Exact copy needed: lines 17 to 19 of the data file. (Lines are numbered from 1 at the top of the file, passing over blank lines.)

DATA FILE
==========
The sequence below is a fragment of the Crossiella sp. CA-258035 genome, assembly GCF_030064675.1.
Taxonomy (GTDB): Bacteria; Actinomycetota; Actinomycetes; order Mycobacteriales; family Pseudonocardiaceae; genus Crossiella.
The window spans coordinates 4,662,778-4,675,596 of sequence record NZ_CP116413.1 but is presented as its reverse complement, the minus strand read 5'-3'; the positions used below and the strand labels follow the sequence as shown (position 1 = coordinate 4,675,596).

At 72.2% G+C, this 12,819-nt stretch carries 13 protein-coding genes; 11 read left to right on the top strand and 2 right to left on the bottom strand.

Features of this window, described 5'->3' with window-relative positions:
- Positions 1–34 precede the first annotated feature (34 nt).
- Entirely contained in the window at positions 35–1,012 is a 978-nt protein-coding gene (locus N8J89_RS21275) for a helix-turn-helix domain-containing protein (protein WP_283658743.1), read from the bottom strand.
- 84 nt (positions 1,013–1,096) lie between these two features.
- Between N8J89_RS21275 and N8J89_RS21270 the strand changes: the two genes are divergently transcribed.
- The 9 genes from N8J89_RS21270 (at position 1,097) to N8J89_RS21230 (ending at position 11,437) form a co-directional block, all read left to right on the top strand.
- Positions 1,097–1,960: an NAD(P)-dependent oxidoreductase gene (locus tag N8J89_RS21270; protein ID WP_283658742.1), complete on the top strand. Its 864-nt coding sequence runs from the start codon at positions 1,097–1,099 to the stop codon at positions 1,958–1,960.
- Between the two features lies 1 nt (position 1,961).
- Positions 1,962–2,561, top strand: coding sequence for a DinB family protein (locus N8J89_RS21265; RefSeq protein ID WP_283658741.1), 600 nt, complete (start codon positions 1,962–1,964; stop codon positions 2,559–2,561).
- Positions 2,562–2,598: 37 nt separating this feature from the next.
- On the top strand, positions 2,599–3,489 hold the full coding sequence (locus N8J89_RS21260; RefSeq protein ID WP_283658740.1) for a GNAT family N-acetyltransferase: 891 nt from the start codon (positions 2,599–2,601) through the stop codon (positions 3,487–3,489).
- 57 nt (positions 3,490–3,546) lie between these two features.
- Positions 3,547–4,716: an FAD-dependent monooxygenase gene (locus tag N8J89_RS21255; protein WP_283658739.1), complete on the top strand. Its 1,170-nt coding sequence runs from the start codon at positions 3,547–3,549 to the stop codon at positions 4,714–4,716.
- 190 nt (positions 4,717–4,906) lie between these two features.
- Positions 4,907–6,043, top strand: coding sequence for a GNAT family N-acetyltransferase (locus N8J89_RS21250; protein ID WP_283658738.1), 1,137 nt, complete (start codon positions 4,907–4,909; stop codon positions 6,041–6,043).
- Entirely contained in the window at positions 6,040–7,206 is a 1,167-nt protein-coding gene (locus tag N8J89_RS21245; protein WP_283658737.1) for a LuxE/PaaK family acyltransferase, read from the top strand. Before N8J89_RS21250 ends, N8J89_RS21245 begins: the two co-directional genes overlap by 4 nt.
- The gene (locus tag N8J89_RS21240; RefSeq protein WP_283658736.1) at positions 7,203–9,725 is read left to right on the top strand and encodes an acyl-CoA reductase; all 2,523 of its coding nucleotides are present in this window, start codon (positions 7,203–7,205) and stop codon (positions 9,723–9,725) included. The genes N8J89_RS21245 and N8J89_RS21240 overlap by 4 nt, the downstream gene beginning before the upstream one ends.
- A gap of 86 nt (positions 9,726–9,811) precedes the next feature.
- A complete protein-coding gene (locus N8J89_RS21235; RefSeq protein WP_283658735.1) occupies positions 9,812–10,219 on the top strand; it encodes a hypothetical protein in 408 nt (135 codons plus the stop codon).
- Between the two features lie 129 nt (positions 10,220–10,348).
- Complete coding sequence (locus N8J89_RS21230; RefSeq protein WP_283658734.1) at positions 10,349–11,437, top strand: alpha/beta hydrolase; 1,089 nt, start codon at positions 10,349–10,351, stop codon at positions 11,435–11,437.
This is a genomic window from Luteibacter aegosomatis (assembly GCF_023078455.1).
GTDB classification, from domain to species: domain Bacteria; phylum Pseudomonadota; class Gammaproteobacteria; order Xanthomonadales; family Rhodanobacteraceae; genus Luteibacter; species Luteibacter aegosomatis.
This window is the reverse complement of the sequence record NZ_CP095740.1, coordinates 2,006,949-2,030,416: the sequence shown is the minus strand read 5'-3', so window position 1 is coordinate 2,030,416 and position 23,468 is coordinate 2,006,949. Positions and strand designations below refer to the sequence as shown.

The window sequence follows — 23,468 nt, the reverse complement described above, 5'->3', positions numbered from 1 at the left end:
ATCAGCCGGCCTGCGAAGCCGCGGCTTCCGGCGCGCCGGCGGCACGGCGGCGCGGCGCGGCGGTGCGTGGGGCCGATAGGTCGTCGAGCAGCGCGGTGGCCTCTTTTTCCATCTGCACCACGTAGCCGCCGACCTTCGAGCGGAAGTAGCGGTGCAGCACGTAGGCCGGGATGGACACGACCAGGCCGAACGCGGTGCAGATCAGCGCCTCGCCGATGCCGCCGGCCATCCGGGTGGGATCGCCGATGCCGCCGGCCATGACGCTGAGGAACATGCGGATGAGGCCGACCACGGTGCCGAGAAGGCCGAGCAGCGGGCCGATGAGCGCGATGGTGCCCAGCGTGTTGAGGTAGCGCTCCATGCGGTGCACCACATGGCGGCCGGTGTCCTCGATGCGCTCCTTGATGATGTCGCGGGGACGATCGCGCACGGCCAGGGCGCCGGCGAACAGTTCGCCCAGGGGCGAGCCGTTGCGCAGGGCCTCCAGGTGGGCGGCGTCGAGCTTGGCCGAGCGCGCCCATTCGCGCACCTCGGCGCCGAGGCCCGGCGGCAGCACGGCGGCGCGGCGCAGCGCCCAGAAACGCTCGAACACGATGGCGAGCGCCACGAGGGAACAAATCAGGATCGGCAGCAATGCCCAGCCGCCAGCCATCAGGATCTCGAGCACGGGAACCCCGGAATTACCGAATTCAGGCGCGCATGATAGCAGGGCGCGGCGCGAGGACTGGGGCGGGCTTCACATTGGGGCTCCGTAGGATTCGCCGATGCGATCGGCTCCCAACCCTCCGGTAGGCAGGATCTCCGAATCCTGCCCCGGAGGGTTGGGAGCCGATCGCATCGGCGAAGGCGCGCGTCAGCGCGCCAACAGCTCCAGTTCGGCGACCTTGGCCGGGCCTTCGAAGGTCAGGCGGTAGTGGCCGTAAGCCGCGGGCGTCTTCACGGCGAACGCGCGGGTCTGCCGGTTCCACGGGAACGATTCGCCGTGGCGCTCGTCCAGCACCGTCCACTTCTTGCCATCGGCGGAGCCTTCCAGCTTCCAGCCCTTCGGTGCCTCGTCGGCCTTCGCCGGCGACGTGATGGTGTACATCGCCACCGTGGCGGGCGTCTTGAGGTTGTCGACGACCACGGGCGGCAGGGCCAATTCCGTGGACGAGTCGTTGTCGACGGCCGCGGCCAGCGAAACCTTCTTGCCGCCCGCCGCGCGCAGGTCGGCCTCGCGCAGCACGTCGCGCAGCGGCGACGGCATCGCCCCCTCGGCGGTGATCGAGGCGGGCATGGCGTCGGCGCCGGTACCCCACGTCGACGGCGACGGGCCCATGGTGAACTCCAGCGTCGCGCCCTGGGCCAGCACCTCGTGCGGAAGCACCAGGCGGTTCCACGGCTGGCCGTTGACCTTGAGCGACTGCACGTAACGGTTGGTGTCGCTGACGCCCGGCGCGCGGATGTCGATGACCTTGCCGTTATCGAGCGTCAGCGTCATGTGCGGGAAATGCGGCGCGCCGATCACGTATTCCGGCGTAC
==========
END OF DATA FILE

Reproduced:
- Positions 3,547–4,716: an FAD-dependent monooxygenase gene (locus tag N8J89_RS21255; protein WP_283658739.1), complete on the top strand. Its 1,170-nt coding sequence runs from the start codon at positions 3,547–3,549 to the stop codon at positions 4,714–4,716.
- 190 nt (positions 4,717–4,906) lie between these two features.
- Positions 4,907–6,043, top strand: coding sequence for a GNAT family N-acetyltransferase (locus N8J89_RS21250; protein ID WP_283658738.1), 1,137 nt, complete (start codon positions 4,907–4,909; stop codon positions 6,041–6,043).